Why Today's Super-Connected Kids Are Growing Up Less Rebellious, More Tolerant, Less Happy and Completely Unprepared for Adulthood (and What That Means for the Rest of Us)
Jean M. Twenge, PhD
Year of issue
What's it about?
Analyzes traits about the generation born between 1995-2014. Draws a stunning connection between the rise of social media screen time and skyrocketing rates of depression, anxiety and suicide. Articulates how most of iGen’s personality traits revolve around a preoccupation with safety: physical & emotional.
who should read it?
If you are a member of iGen, as I am, you may find answers to why you feel the way you do about certain aspects of your life. If you are a business owner looking to understand the crop of young people entering your company as employees, the book is pretty helpful for understanding what kinds of leadership strategies will help motivate and retain your staff.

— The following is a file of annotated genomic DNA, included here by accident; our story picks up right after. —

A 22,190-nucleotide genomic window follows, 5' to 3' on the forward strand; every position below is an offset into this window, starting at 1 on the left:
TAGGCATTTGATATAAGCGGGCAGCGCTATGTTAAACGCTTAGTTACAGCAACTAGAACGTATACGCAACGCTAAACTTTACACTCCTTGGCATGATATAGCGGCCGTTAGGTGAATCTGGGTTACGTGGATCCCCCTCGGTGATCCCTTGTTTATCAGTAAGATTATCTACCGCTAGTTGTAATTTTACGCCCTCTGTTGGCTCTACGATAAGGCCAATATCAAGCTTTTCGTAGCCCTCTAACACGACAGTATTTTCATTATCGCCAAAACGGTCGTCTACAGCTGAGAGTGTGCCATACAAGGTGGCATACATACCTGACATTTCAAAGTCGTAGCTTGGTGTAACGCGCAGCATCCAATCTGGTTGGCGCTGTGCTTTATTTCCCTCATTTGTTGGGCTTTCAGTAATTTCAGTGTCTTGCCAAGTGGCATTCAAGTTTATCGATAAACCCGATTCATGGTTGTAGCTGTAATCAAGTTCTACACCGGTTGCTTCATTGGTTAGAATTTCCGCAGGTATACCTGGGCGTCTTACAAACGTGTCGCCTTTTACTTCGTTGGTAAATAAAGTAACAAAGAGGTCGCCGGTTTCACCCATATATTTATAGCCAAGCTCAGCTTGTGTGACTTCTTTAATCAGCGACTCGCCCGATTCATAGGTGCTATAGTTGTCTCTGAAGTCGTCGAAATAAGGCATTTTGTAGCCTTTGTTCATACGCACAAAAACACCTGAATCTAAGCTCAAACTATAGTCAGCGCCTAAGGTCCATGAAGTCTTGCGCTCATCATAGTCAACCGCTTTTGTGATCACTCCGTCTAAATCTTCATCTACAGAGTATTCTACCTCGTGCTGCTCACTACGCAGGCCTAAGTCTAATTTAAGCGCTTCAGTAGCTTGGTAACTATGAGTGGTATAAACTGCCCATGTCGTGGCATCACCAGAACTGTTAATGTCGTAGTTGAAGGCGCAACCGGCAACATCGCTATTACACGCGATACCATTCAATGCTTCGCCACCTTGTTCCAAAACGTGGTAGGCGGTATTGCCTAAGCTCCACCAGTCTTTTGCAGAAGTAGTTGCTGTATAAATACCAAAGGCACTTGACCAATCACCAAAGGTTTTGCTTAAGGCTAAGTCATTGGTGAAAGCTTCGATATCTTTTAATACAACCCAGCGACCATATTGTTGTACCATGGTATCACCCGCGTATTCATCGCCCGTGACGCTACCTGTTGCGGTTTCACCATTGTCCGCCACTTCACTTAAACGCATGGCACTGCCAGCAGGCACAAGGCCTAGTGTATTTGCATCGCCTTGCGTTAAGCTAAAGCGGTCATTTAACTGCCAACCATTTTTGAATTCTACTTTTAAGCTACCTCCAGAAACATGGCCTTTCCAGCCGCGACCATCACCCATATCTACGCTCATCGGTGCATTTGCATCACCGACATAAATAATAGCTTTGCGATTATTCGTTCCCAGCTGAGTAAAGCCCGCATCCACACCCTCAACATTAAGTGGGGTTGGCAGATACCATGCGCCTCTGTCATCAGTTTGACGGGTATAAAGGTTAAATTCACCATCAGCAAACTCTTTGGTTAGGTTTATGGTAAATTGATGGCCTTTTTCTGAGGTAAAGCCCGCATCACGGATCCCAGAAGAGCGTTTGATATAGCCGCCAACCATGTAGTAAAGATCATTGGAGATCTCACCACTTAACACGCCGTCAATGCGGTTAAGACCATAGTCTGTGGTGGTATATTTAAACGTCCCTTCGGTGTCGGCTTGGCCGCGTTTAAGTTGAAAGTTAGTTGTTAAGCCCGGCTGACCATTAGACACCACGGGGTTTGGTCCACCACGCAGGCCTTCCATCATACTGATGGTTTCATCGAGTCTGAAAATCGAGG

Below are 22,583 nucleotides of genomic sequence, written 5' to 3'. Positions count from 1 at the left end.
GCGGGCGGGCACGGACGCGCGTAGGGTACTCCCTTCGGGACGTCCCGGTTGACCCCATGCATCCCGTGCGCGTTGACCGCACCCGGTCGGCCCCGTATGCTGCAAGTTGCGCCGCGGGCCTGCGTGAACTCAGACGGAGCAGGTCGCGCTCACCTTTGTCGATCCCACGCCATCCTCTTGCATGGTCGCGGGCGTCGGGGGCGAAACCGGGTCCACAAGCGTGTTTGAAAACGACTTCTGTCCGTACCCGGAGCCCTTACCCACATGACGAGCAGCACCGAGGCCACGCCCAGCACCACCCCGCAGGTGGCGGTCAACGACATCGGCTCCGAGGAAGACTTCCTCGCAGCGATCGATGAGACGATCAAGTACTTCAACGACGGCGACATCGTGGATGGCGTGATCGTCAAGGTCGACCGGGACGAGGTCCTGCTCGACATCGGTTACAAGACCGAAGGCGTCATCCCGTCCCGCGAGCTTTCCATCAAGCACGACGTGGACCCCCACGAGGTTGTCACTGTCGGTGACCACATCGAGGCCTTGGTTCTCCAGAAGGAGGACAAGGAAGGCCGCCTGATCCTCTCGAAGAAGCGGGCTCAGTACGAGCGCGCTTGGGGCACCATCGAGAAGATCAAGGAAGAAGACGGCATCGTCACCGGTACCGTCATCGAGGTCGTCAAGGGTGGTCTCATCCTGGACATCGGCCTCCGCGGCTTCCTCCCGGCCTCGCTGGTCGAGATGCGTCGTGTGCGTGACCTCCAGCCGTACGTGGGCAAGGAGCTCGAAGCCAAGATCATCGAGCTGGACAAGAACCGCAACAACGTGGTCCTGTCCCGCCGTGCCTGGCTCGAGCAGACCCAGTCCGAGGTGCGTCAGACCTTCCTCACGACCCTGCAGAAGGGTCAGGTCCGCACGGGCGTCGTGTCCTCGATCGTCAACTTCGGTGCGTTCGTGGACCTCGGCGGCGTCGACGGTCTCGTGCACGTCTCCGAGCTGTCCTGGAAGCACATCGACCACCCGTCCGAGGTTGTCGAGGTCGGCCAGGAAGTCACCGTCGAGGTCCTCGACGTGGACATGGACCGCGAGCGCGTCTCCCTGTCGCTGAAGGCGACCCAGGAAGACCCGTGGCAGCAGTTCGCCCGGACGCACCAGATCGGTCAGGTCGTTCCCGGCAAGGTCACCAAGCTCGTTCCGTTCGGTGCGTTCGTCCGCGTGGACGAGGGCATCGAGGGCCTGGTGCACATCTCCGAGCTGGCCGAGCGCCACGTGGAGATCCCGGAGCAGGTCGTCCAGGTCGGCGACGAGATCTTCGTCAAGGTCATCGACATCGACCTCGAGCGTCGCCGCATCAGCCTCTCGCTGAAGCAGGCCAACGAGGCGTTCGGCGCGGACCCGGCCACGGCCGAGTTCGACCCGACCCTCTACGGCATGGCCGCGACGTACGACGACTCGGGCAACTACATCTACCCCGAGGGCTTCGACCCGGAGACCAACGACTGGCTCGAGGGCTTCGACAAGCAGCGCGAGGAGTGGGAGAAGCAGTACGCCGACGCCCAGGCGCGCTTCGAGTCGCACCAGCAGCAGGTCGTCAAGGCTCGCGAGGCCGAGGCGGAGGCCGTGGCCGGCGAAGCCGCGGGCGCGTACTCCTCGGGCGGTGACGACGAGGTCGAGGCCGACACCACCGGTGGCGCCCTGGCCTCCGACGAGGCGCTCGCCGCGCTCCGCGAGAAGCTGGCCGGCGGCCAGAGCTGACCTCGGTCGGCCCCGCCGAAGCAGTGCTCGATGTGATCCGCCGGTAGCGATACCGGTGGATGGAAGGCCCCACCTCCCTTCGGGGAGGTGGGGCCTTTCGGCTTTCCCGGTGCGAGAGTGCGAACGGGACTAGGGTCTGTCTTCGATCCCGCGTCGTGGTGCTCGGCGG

how the book changed me
Finally helped me connect the dots as to why, as a teenager, I suffered from excessive suicidal ideation despite having a reasonably stable home life, access to opportunity and decently socialized. It was directly related to the amount of screentime I was allowing myself. Was surprised a somewht libertarian inclination to iGen, although, they do lean majority socialist, which isn’t promising. There’s also a general distrust of institutions, which I was beginning to think was just me.